Sunday 02.23.2014 New York Times Digest


1. Your Ancestors, Your Fate

“The fortunes of high-status families inexorably fall, and those of low-status families rise, toward the average — what social scientists call ‘regression to the mean’ — but the process can take 10 to 15 generations (300 to 450 years), much longer than most social scientists have estimated in the past.”

2. In a First for Spain, a Woman Is Convicted of Inciting Terror Over Twitter

“The truth is that I’m a very normal girl, who has never landed herself in any kind of problem. But if I tell you everything that I’m fed up with, I would never stop.”

3. Olympians Use Imagery as Mental Training

“It’s amazing how much you can do in your mind.”

4. Happiness Is a Warm iPhone

“How can you love something that doesn’t challenge you?”

5. Audiobooks and the Return of Storytelling

“What happens when you hear a text rather than read it?”

6. How to Get a Job at Google

“The No. 1 thing we look for is general cognitive ability, and it’s not I.Q. It’s learning ability. It’s the ability to process on the fly. It’s the ability to pull together disparate bits of information.”

7. Should Obesity Be a ‘Disease’?

“Suggesting that one’s weight is a fixed state — like a long-term disease — made attempts at weight management seem futile, and thus undermined the importance that obese individuals placed on health-focused dieting and concern for weight.”

8. That Sweet Lamb in Wolf’s Clothing

“Remember the beautiful boy who perished in that famous, symbolic shipwreck? He never really went away. But now he is the shipwreck, and we are the passengers.”

9. In Drag, It Turns Out, There Are Second Acts

“We’re born naked, and the rest is drag.”

10. With Some Selfies, the Uglier the Better

“We spend so much time trying to hide our flaws because the culture has set it up that you have to be ashamed if you’re not perfect. I think girls are tired of it. They’re suddenly much more willing to embrace the ugly or ironic.”

11. How Obamacare Could Unlock Job Opportunities

“It may seem counterintuitive, but from an economics perspective, this is a good thing, because it encourages the labor force to allocate itself more efficiently. Older workers will finally be able to retire, leaving openings for younger workers. People will switch to jobs that better suit their talents. Parents will be able to spend more time with their families. Such changes don’t always make people wealthier, but they make people happier.”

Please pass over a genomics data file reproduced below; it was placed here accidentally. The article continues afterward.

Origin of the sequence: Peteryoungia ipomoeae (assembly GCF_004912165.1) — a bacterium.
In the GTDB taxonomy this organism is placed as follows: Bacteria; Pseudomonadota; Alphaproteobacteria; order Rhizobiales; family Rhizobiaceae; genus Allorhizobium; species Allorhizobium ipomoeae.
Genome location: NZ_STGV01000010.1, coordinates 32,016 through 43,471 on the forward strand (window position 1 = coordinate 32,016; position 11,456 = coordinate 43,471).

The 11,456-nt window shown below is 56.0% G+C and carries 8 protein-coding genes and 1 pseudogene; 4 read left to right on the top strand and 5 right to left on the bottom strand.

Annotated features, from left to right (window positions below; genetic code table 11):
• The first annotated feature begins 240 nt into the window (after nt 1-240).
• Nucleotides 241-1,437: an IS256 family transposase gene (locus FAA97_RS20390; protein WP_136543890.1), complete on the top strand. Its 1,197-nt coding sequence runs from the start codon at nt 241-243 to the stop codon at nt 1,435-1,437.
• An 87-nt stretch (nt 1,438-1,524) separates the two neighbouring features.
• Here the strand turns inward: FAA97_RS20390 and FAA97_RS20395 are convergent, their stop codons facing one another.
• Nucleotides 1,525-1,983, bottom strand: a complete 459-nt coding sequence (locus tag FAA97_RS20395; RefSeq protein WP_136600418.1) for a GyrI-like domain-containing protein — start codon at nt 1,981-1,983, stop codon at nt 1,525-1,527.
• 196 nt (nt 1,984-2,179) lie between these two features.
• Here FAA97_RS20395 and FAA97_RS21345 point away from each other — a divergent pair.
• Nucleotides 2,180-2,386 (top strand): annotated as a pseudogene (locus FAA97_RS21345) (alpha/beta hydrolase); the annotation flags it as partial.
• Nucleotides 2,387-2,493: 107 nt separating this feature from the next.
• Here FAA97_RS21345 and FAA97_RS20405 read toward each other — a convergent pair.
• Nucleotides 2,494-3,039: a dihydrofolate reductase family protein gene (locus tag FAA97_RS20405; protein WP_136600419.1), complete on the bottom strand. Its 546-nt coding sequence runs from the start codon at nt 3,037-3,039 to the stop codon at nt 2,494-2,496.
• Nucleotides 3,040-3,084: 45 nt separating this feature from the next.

12. The Art of Texting While Walking

“Her volunteers’ bodies and brains appeared to be ‘prioritizing texting.’”

13. Want a Flight Upgrade? Schmooze the Crew

“I introduce myself and say something like: ‘These are for you and the crew. Please distribute as you see fit.’”

14. In the Company of Truckers

“It could have been lack of sleep, but it was also a moment when I understood what it means to be overwhelmed by kindness. He refused and mentioned his daughter again, and it felt as if my insistence would disrupt the entire system by which he was operating. You do things sometimes for a stranger. You simply do them.”

15. A Journey to the Center of the World

“All together, what’s embedded at the center of Felicity amounts to a stupefying and unsummarizable catalog of human triumph, folly, idiosyncrasy and violence. Here is Van Gogh’s ‘Starry Night.’ Here is Sandra Day O’Connor. The first recorded game of polo in 600 B.C. The expansion of Islam. H. G. Wells. Lao Tzu. The hamburger. A 19th-century political cartoon deriding Thomas Jefferson as a prairie dog, buckled over and vomiting money. The Ancient Greeks’ belief that diamonds were splinters of fallen stars. Advice from Julia Child: ‘If you are afraid of butter, use cream.’ And because Istel can’t predict who or what his audience will be in four millenniums, he has developed a gift for conveying fundamental truths as though they’re being considered for the first time: ‘Beautiful and romantic, our moon profoundly influences humans.’”



Fill in your details below or click an icon to log in: Logo

You are commenting using your account. Log Out /  Change )

Twitter picture

You are commenting using your Twitter account. Log Out /  Change )

Facebook photo

You are commenting using your Facebook account. Log Out /  Change )

Connecting to %s